My research interests as an investigator and collaborator are focused on improving the targeting and delivery of radiotherapy for head and neck cancers, including integration of translational research and functional imaging approaches. In particular, I am interested in the biological properties and applications of high linear energy transfer (LET) radiation to cancer treatment. Although there are many unknowns regarding the optimal radiation modality, and radiation specific parameters (dose, fractionation), there is increasing data showing that radiotherapy can potentiate an immune response against cancers, especially when used in combination with immune checkpoint inhibitors. There are several biological properties of high LET radiation that make it ideal for this purpose and merit exploration. I served as the institutional PI for a number of multi center national projects including LORHAN (national registry for head and neck cancers), ECO-ACRIN 3311 a phase 2 randomized trial. I am currently a co-PI for CA 209-8G3 and ESR 1611857, both these studies explore dual immune check point blockade combined with hypofractionated radiotherapy for recurrent salivary gland malignancies and squamous cancers respectively. I am uniquely positioned to help translate the discoveries of this project into clinical trial and eventual clinical use. I remain committed to the further investigation of the radiobiological properties of high LET radiation.
Charles B. Simone, II, MD, FACRO is Research Professor and Chief Medical Officer of the New York Proton Center and Full Member in the Department of Radiation Oncology at Memorial Sloan Kettering Cancer Center. He is an internationally recognized expert in using proton therapy to treat thoracic malignancies and for reirradiation, and in developing clinical trials and innovative research in thoracic oncology and stereotactic body radiation therapy.
Prior to coming to NYPC, Dr. Simone was Chief of the Thoracic Oncology Service at the Hospital of the University of Pennsylvania, Director of the Penn Mesothelioma and Pleural Program, and Director of Clinical Research and Operations in the Department of Radiation Oncology at Penn. He was then appointed Medical Director of the Maryland Proton Treatment Center, and at University of Maryland, he also served as Chair of the Clinical Research Committee for their Comprehensive Cancer Center, proton therapy Fellowship Director, and Director of the Stereotactic Radiation Therapy Program. He completed his undergraduate and medical school training at University of Pennsylvania and residency in radiation oncology at the National Cancer Institute, NIH, where he served as chief resident.
Dr. Simone is a National Institutes of Health, National Science Foundation, and Department of Defense funded investigator who has published >390 scientific articles and chapters, given >245 scientific lectures to national/international audiences, and is the national Principal Investigator or Co-Chair of 7 NIH-funded cooperative group trials (4 NRG Oncology, 1 SWOG, 1 ECOG-ACRIN, 1 PCG). He is a three-time Association of Residents in Radiation Oncology Educator of the Year Award winner. Dr. Simone is the Proton Collaborative Group (PCG) Board President and Chairs the PCG Executive Committee and the PCG Lung Committee. He also Chairs the ASTRO Lung Resource Panel Committee and the NCI/Radiosurgery Society GRID-Lattice-Microbeam-Flash Radiotherapy Clinical Working Group. He is Editor-in-Chief of Annals of Palliative Medicine.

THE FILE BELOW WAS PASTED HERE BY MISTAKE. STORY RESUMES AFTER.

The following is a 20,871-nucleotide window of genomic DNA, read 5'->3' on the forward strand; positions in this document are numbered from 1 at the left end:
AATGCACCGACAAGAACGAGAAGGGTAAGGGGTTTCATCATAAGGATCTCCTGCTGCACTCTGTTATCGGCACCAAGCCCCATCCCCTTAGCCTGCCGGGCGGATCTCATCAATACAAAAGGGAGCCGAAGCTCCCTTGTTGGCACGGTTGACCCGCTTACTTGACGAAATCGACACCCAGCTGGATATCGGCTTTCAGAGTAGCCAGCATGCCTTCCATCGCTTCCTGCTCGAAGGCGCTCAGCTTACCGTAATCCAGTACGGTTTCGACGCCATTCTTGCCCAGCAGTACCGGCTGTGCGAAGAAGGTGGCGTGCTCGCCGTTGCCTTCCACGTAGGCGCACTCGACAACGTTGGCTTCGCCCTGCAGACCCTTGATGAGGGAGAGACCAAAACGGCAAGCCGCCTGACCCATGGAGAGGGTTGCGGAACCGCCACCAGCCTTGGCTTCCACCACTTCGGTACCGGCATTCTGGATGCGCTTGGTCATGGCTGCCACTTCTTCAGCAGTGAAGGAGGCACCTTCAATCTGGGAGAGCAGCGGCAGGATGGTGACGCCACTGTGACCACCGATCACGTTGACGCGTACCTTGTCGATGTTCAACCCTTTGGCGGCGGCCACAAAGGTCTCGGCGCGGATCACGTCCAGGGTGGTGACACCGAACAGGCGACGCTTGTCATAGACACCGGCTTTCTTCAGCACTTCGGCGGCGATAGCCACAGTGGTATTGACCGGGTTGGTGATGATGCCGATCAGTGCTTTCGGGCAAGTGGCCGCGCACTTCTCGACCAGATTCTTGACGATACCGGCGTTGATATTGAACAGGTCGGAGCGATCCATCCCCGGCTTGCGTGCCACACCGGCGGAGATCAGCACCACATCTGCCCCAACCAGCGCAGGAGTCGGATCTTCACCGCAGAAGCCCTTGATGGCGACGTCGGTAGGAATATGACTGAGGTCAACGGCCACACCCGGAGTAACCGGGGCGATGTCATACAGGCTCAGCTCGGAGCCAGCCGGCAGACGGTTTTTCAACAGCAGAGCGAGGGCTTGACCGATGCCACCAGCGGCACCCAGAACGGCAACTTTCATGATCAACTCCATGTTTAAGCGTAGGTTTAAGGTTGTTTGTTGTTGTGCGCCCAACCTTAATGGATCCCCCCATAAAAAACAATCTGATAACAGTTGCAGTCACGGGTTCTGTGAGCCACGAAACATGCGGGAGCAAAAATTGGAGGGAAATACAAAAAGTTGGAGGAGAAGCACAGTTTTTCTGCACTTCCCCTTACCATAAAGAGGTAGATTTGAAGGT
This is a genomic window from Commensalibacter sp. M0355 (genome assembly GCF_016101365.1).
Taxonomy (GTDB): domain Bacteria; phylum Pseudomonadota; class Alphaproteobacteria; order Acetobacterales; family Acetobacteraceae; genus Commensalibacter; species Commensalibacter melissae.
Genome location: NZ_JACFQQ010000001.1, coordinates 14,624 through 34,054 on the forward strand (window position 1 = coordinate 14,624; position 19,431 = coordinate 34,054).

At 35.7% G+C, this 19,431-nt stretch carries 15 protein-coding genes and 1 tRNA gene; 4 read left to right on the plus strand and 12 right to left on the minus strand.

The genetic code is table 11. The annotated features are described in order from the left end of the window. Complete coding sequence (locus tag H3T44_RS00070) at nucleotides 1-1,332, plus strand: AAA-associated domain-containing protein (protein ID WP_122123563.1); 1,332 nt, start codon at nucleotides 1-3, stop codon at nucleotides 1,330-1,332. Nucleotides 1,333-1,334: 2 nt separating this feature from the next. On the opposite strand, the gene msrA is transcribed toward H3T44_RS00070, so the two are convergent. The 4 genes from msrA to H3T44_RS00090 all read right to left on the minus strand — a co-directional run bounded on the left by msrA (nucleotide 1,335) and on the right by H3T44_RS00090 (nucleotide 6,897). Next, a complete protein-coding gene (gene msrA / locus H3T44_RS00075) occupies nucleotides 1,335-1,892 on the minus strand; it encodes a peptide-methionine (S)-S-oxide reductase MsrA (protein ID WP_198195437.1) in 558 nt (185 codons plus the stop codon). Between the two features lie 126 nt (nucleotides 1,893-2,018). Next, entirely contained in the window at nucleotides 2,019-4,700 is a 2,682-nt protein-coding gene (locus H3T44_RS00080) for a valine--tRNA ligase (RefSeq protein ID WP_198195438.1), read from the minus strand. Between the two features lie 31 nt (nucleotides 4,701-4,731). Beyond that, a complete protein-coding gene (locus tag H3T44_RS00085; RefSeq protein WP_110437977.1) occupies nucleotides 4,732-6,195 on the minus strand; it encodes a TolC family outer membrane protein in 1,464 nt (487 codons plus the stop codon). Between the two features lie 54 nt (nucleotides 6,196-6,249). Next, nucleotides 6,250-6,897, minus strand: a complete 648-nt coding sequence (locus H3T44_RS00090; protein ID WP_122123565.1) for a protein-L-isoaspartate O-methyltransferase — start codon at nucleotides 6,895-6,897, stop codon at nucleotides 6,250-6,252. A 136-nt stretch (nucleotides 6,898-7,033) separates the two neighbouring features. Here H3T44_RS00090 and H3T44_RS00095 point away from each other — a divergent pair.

Raymond Mailhot Vega is assistant professor at the University of Florida, directing the heme radiotherapy program at UFHPTI in addition to treating patients with breast cancer and pediatric cancers. His research has focused on comparative effectiveness, particularly utilizing decision analysis methodology to guide clinical decision making for proton therapy indications. He has completed such analyses in pediatric cancers, breast cancer, and mediastinal lymphomas. Ray co-leads the Workforce subcommittee for ASTRO’s Committee on Health Equity, Diversity, and Inclusion (CHEDI), and his research further strives to evaluate disparities in radiotherapy access and outcomes for patients with cancer, particularly striving to ensure equity for Black and Latinx patients.
Dr. Stephanie Perkins is an Associate Professor in the Department of Radiation Oncology at Washington University School of Medicine. Dr. Perkins attended medical school at the University of Tennessee, Memphis and completed her residency training at Washington University, where she served as chief resident. She is the chief of the pediatric radiotherapy service and the director of the S. Lee Kling Proton Therapy Center. She specializes in the treatment of children with proton therapy as well as the management of brain tumors and brain metastases, including expertise in Gamma Knife radiosurgery. Her research interests are focused on the late effects of therapy in childhood survivors of brain tumors. Her current projects include the evaluation of resting state functional connectivity MRI with assessment of changes in brain network organization in pediatric brain tumor patients and the relationship of these changes with cognitive performance.